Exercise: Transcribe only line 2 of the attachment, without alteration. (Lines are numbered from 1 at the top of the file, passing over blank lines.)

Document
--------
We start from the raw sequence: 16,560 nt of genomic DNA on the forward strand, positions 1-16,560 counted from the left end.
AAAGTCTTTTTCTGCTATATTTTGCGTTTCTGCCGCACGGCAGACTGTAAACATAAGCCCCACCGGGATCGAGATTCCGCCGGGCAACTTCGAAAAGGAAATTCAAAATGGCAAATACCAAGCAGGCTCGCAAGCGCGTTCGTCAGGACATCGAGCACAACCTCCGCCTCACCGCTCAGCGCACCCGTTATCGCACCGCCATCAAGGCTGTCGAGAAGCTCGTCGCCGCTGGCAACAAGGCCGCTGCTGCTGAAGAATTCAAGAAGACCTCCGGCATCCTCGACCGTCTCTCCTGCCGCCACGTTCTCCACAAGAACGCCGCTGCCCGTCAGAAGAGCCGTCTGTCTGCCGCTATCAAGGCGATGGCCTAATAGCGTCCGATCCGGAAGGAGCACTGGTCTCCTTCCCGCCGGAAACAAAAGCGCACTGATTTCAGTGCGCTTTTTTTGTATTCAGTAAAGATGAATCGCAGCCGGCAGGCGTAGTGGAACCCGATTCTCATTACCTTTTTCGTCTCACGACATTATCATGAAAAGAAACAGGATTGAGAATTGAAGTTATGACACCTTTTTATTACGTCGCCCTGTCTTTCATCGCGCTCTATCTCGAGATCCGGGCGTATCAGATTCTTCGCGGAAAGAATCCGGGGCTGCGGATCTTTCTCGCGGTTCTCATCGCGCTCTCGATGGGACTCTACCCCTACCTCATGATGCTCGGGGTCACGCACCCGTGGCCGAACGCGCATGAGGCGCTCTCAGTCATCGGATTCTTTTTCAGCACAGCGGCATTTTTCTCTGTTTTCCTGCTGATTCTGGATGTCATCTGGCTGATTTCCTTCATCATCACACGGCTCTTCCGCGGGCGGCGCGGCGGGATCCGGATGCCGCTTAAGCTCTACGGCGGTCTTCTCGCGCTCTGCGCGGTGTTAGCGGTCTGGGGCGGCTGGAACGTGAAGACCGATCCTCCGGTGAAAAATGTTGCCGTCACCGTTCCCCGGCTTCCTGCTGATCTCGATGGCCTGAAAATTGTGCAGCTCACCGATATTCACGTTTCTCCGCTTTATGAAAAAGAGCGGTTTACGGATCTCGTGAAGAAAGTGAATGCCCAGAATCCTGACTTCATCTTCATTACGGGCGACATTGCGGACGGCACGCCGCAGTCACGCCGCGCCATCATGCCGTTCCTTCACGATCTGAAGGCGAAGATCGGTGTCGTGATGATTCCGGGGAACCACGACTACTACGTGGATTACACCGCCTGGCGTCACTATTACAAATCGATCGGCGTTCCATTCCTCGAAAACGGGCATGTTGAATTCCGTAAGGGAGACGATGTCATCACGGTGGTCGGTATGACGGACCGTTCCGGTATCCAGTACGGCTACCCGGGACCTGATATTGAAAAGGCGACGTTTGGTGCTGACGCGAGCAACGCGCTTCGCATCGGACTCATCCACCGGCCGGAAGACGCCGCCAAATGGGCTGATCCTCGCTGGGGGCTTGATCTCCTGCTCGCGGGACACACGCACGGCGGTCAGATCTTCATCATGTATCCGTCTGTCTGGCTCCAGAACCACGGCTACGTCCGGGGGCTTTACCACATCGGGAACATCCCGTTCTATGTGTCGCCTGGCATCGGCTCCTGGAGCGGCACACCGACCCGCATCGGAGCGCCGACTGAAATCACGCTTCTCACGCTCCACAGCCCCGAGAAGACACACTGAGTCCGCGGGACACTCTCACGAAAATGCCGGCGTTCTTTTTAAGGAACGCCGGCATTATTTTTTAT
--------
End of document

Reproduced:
AAAGTCTTTTTCTGCTATATTTTGCGTTTCTGCCGCACGGCAGACTGTAAACATAAGCCCCACCGGGATCGAGATTCCGCCGGGCAACTTCGAAAAGGAAATTCAAAATGGCAAATACCAAGCAGGCTCGCAAGCGCGTTCGTCAGGACATCGAGCACAACCTCCGCCTCACCGCTCAGCGCACCCGTTATCGCACCGCCATCAAGGCTGTCGAGAAGCTCGTCGCCGCTGGCAACAAGGCCGCTGCTGCTGAAGAATTCAAGAAGACCTCCGGCATCCTCGACCGTCTCTCCTGCCGCCACGTTCTCCACAAGAACGCCGCTGCCCGTCAGAAGAGCCGTCTGTCTGCCGCTATCAAGGCGATGGCCTAATAGCGTCCGATCCGGAAGGAGCACTGGTCTCCTTCCCGCCGGAAACAAAAGCGCACTGATTTCAGTGCGCTTTTTTTGTATTCAGTAAAGATGAATCGCAGCCGGCAGGCGTAGTGGAACCCGATTCTCATTACCTTTTTCGTCTCACGACATTATCATGAAAAGAAACAGGATTGAGAATTGAAGTTATGACACCTTTTTATTACGTCGCCCTGTCTTTCATCGCGCTCTATCTCGAGATCCGGGCGTATCAGATTCTTCGCGGAAAGAATCCGGGGCTGCGGATCTTTCTCGCGGTTCTCATCGCGCTCTCGATGGGACTCTACCCCTACCTCATGATGCTCGGGGTCACGCACCCGTGGCCGAACGCGCATGAGGCGCTCTCAGTCATCGGATTCTTTTTCAGCACAGCGGCATTTTTCTCTGTTTTCCTGCTGATTCTGGATGTCATCTGGCTGATTTCCTTCATCATCACACGGCTCTTCCGCGGGCGGCGCGGCGGGATCCGGATGCCGCTTAAGCTCTACGGCGGTCTTCTCGCGCTCTGCGCGGTGTTAGCGGTCTGGGGCGGCTGGAACGTGAAGACCGATCCTCCGGTGAAAAATGTTGCCGTCACCGTTCCCCGGCTTCCTGCTGATCTCGATGGCCTGAAAATTGTGCAGCTCACCGATATTCACGTTTCTCCGCTTTATGAAAAAGAGCGGTTTACGGATCTCGTGAAGAAAGTGAATGCCCAGAATCCTGACTTCATCTTCATTACGGGCGACATTGCGGACGGCACGCCGCAGTCACGCCGCGCCATCATGCCGTTCCTTCACGATCTGAAGGCGAAGATCGGTGTCGTGATGATTCCGGGGAACCACGACTACTACGTGGATTACACCGCCTGGCGTCACTATTACAAATCGATCGGCGTTCCATTCCTCGAAAACGGGCATGTTGAATTCCGTAAGGGAGACGATGTCATCACGGTGGTCGGTATGACGGACCGTTCCGGTATCCAGTACGGCTACCCGGGACCTGATATTGAAAAGGCGACGTTTGGTGCTGACGCGAGCAACGCGCTTCGCATCGGACTCATCCACCGGCCGGAAGACGCCGCCAAATGGGCTGATCCTCGCTGGGGGCTTGATCTCCTGCTCGCGGGACACACGCACGGCGGTCAGATCTTCATCATGTATCCGTCTGTCTGGCTCCAGAACCACGGCTACGTCCGGGGGCTTTACCACATCGGGAACATCCCGTTCTATGTGTCGCCTGGCATCGGCTCCTGGAGCGGCACACCGACCCGCATCGGAGCGCCGACTGAAATCACGCTTCTCACGCTCCACAGCCCCGAGAAGACACACTGAGTCCGCGGGACACTCTCACGAAAATGCCGGCGTTCTTTTTAAGGAACGCCGGCATTATTTTTTAT